Sheffield, England, native Richard Hawley often sounds like a performer you'd hear on a David Lynch movie soundtrack—his style merges that of an early rock & roll crooner with a contemporary feel that is both dreamlike and crystalline sharp.
Hawley emerged in the U.K. music scene as the guitarist for The Longpigs, a group which had almost a half-dozen hits in England but never really gained traction here. He played guitar with Pulp for a time, and released two solo albums early this decade. More recently, Hawley co-produced the singer A Girl Called Eddy, adding some of the retro charm on her record that's so evident on Coles Corner.
The album begins with the string-drenched title song about a real-life corner in Sheffield where lovers have met up for generations. Hawley was taken with the notion that there had to be many people who owe their existence to Cole's Corner. "I'm going downtown where there's music, I'm going where voices fill the air," Hawley's deeply romantic lyrics proclaim. "Maybe there's someone waiting for me with a smile and a flower in her hair."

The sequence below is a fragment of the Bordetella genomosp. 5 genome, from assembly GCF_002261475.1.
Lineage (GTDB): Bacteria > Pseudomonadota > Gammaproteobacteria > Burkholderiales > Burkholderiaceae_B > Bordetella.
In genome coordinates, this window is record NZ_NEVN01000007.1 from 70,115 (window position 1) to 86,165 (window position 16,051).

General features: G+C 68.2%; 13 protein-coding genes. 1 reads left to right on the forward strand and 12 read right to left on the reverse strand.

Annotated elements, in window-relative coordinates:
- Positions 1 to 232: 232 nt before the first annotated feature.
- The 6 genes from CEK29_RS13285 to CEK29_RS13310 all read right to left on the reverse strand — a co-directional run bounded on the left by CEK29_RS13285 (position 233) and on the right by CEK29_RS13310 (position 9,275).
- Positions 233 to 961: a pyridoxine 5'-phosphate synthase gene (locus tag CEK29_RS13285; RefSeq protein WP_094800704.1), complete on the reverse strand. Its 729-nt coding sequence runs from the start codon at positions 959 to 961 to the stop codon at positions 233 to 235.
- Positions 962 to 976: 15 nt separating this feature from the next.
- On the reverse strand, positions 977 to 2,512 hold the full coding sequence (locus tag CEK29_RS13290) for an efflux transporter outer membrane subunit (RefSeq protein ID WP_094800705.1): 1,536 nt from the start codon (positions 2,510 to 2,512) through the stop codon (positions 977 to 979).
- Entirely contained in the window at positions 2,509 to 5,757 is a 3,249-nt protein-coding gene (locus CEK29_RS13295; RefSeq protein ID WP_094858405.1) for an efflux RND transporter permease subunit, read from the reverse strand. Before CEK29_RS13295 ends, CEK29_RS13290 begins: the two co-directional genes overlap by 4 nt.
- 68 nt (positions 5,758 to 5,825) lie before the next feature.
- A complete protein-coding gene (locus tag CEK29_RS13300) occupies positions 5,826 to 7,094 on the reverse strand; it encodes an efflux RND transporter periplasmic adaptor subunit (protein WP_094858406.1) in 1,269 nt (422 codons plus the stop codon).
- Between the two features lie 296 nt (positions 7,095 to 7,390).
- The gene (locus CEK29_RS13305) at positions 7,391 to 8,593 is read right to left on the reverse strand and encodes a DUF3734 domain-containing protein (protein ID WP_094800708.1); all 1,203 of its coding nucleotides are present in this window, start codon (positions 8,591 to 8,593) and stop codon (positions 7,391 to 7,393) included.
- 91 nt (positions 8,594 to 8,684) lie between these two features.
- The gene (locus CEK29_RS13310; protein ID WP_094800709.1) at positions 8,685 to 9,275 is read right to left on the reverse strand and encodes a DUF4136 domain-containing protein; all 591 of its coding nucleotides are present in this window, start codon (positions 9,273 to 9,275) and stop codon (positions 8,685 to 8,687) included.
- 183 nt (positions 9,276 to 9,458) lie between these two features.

Although in Hawley's songs, such romantic notions are frequently dashed, as in the title song as well as in "Just Like the Rain," which features this sentiment, "You're still in my mind and here's where the sound of my tears hits the ground, just like the rain." Rarely does love gone awry sound almost appealing as it does through Hawley's lyrics. As he has stated, "I'm expressing how I feel, truthfully. And when people tell the truth, no matter how ugly it is, it can't help but be a beautiful thing."
The song called "The Ocean" is a classic of slowly-building majesty, a love song of ambiguous denoument, that sounds like how Leonard Cohen might have recorded "Hey Jude."
"(Wading Through) The Waters of My Time" and "Hotel Room" both sounds straight out of the '50s. "Hotel Room" sounds like its retro arrangement is courtesy of Angelo Badelamenti, and "(Wading Through) The Waters of My Time" evokes the early Sun singles of Johnny Cash.
There's not a bad track on Coles Corner; indeed, several of the songs reach a transcedence that is beautiful to behold.